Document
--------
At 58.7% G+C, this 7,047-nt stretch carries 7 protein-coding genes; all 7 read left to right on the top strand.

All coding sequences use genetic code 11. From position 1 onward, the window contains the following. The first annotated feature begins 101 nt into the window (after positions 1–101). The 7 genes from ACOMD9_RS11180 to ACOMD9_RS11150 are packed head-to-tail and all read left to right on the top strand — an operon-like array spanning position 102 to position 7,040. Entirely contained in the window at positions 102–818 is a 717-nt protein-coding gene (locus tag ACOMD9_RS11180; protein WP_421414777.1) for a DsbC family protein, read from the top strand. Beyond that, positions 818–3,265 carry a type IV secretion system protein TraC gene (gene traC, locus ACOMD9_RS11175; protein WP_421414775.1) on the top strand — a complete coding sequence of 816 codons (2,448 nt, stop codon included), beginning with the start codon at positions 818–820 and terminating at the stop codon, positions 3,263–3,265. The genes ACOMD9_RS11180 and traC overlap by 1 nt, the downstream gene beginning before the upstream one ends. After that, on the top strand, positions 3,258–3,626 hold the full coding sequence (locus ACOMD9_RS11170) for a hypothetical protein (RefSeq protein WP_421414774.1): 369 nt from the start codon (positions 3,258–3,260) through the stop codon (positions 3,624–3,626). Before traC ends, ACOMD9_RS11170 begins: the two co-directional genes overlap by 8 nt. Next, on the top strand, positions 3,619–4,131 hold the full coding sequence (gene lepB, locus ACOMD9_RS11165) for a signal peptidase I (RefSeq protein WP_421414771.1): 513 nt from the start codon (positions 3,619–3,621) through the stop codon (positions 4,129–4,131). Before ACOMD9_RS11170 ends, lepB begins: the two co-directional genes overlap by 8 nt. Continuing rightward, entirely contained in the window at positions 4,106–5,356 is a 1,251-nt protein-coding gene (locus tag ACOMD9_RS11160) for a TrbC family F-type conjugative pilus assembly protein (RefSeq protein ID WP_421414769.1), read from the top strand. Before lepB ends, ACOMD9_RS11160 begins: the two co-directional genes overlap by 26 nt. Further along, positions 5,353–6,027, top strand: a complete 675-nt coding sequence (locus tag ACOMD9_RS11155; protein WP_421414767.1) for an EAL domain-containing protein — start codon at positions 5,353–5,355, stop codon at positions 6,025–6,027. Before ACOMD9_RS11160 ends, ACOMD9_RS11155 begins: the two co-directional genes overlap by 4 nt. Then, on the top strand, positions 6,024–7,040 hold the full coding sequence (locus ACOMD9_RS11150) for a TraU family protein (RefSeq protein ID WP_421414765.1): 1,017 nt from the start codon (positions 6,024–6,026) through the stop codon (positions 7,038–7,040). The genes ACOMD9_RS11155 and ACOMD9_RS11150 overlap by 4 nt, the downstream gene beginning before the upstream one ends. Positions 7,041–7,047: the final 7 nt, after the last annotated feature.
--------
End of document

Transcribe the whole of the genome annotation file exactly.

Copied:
At 58.7% G+C, this 7,047-nt stretch carries 7 protein-coding genes; all 7 read left to right on the top strand.

All coding sequences use genetic code 11. From position 1 onward, the window contains the following. The first annotated feature begins 101 nt into the window (after positions 1–101). The 7 genes from ACOMD9_RS11180 to ACOMD9_RS11150 are packed head-to-tail and all read left to right on the top strand — an operon-like array spanning position 102 to position 7,040. Entirely contained in the window at positions 102–818 is a 717-nt protein-coding gene (locus tag ACOMD9_RS11180; protein WP_421414777.1) for a DsbC family protein, read from the top strand. Beyond that, positions 818–3,265 carry a type IV secretion system protein TraC gene (gene traC, locus ACOMD9_RS11175; protein WP_421414775.1) on the top strand — a complete coding sequence of 816 codons (2,448 nt, stop codon included), beginning with the start codon at positions 818–820 and terminating at the stop codon, positions 3,263–3,265. The genes ACOMD9_RS11180 and traC overlap by 1 nt, the downstream gene beginning before the upstream one ends. After that, on the top strand, positions 3,258–3,626 hold the full coding sequence (locus ACOMD9_RS11170) for a hypothetical protein (RefSeq protein WP_421414774.1): 369 nt from the start codon (positions 3,258–3,260) through the stop codon (positions 3,624–3,626). Before traC ends, ACOMD9_RS11170 begins: the two co-directional genes overlap by 8 nt. Next, on the top strand, positions 3,619–4,131 hold the full coding sequence (gene lepB, locus ACOMD9_RS11165) for a signal peptidase I (RefSeq protein WP_421414771.1): 513 nt from the start codon (positions 3,619–3,621) through the stop codon (positions 4,129–4,131). Before ACOMD9_RS11170 ends, lepB begins: the two co-directional genes overlap by 8 nt. Continuing rightward, entirely contained in the window at positions 4,106–5,356 is a 1,251-nt protein-coding gene (locus tag ACOMD9_RS11160) for a TrbC family F-type conjugative pilus assembly protein (RefSeq protein ID WP_421414769.1), read from the top strand. Before lepB ends, ACOMD9_RS11160 begins: the two co-directional genes overlap by 26 nt. Further along, positions 5,353–6,027, top strand: a complete 675-nt coding sequence (locus tag ACOMD9_RS11155; protein WP_421414767.1) for an EAL domain-containing protein — start codon at positions 5,353–5,355, stop codon at positions 6,025–6,027. Before ACOMD9_RS11160 ends, ACOMD9_RS11155 begins: the two co-directional genes overlap by 4 nt. Then, on the top strand, positions 6,024–7,040 hold the full coding sequence (locus ACOMD9_RS11150) for a TraU family protein (RefSeq protein ID WP_421414765.1): 1,017 nt from the start codon (positions 6,024–6,026) through the stop codon (positions 7,038–7,040). The genes ACOMD9_RS11155 and ACOMD9_RS11150 overlap by 4 nt, the downstream gene beginning before the upstream one ends. Positions 7,041–7,047: the final 7 nt, after the last annotated feature.